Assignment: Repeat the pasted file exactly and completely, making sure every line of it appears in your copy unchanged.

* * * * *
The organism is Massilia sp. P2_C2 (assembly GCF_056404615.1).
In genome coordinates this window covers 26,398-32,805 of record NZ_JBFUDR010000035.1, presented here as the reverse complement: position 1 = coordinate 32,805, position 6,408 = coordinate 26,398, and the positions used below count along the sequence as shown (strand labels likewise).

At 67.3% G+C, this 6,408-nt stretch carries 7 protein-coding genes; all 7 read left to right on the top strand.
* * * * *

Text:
The organism is Massilia sp. P2_C2 (assembly GCF_056404615.1).
In genome coordinates this window covers 26,398-32,805 of record NZ_JBFUDR010000035.1, presented here as the reverse complement: position 1 = coordinate 32,805, position 6,408 = coordinate 26,398, and the positions used below count along the sequence as shown (strand labels likewise).

At 67.3% G+C, this 6,408-nt stretch carries 7 protein-coding genes; all 7 read left to right on the top strand.